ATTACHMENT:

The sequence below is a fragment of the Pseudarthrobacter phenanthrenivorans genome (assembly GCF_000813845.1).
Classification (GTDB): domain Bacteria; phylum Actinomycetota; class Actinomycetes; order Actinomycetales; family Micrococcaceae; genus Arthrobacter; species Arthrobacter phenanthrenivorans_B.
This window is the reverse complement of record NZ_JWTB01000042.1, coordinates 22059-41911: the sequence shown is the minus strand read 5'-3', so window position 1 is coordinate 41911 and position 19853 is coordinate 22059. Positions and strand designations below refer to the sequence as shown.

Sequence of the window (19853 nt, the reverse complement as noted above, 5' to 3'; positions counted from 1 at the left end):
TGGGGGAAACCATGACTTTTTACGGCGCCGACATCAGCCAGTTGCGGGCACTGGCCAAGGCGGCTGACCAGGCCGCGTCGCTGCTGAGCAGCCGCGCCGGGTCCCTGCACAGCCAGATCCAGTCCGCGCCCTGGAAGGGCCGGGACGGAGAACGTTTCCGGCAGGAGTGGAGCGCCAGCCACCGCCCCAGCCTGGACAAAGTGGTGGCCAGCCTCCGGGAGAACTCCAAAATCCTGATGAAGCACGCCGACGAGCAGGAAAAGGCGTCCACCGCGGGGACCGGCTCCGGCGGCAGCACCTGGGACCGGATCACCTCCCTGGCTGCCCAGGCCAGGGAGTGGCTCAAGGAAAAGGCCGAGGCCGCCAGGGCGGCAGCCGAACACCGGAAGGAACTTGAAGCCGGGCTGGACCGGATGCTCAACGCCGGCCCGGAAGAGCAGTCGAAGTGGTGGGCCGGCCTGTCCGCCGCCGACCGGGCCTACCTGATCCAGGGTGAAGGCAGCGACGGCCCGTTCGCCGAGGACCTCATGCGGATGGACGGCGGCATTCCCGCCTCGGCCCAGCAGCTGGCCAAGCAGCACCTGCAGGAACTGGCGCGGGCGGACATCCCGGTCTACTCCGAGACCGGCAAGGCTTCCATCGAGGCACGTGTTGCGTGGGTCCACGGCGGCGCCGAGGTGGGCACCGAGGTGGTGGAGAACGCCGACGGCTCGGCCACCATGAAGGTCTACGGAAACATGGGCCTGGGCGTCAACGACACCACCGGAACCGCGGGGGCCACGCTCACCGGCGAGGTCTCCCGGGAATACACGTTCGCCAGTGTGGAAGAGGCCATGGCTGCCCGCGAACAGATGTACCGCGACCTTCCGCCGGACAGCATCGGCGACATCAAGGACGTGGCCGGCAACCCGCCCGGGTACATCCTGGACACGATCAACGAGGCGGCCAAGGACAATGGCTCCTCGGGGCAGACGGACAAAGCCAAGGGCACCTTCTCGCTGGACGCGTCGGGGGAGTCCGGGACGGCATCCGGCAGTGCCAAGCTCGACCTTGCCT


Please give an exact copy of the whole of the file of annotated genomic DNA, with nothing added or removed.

The sequence below is a fragment of the Pseudarthrobacter phenanthrenivorans genome (assembly GCF_000813845.1).
Classification (GTDB): domain Bacteria; phylum Actinomycetota; class Actinomycetes; order Actinomycetales; family Micrococcaceae; genus Arthrobacter; species Arthrobacter phenanthrenivorans_B.
This window is the reverse complement of record NZ_JWTB01000042.1, coordinates 22059-41911: the sequence shown is the minus strand read 5'-3', so window position 1 is coordinate 41911 and position 19853 is coordinate 22059. Positions and strand designations below refer to the sequence as shown.

Sequence of the window (19853 nt, the reverse complement as noted above, 5' to 3'; positions counted from 1 at the left end):
TGGGGGAAACCATGACTTTTTACGGCGCCGACATCAGCCAGTTGCGGGCACTGGCCAAGGCGGCTGACCAGGCCGCGTCGCTGCTGAGCAGCCGCGCCGGGTCCCTGCACAGCCAGATCCAGTCCGCGCCCTGGAAGGGCCGGGACGGAGAACGTTTCCGGCAGGAGTGGAGCGCCAGCCACCGCCCCAGCCTGGACAAAGTGGTGGCCAGCCTCCGGGAGAACTCCAAAATCCTGATGAAGCACGCCGACGAGCAGGAAAAGGCGTCCACCGCGGGGACCGGCTCCGGCGGCAGCACCTGGGACCGGATCACCTCCCTGGCTGCCCAGGCCAGGGAGTGGCTCAAGGAAAAGGCCGAGGCCGCCAGGGCGGCAGCCGAACACCGGAAGGAACTTGAAGCCGGGCTGGACCGGATGCTCAACGCCGGCCCGGAAGAGCAGTCGAAGTGGTGGGCCGGCCTGTCCGCCGCCGACCGGGCCTACCTGATCCAGGGTGAAGGCAGCGACGGCCCGTTCGCCGAGGACCTCATGCGGATGGACGGCGGCATTCCCGCCTCGGCCCAGCAGCTGGCCAAGCAGCACCTGCAGGAACTGGCGCGGGCGGACATCCCGGTCTACTCCGAGACCGGCAAGGCTTCCATCGAGGCACGTGTTGCGTGGGTCCACGGCGGCGCCGAGGTGGGCACCGAGGTGGTGGAGAACGCCGACGGCTCGGCCACCATGAAGGTCTACGGAAACATGGGCCTGGGCGTCAACGACACCACCGGAACCGCGGGGGCCACGCTCACCGGCGAGGTCTCCCGGGAATACACGTTCGCCAGTGTGGAAGAGGCCATGGCTGCCCGCGAACAGATGTACCGCGACCTTCCGCCGGACAGCATCGGCGACATCAAGGACGTGGCCGGCAACCCGCCCGGGTACATCCTGGACACGATCAACGAGGCGGCCAAGGACAATGGCTCCTCGGGGCAGACGGACAAAGCCAAGGGCACCTTCTCGCTGGACGCGTCGGGGGAGTCCGGGACGGCATCCGGCAGTGCCAAGCTCGACCTTGCCT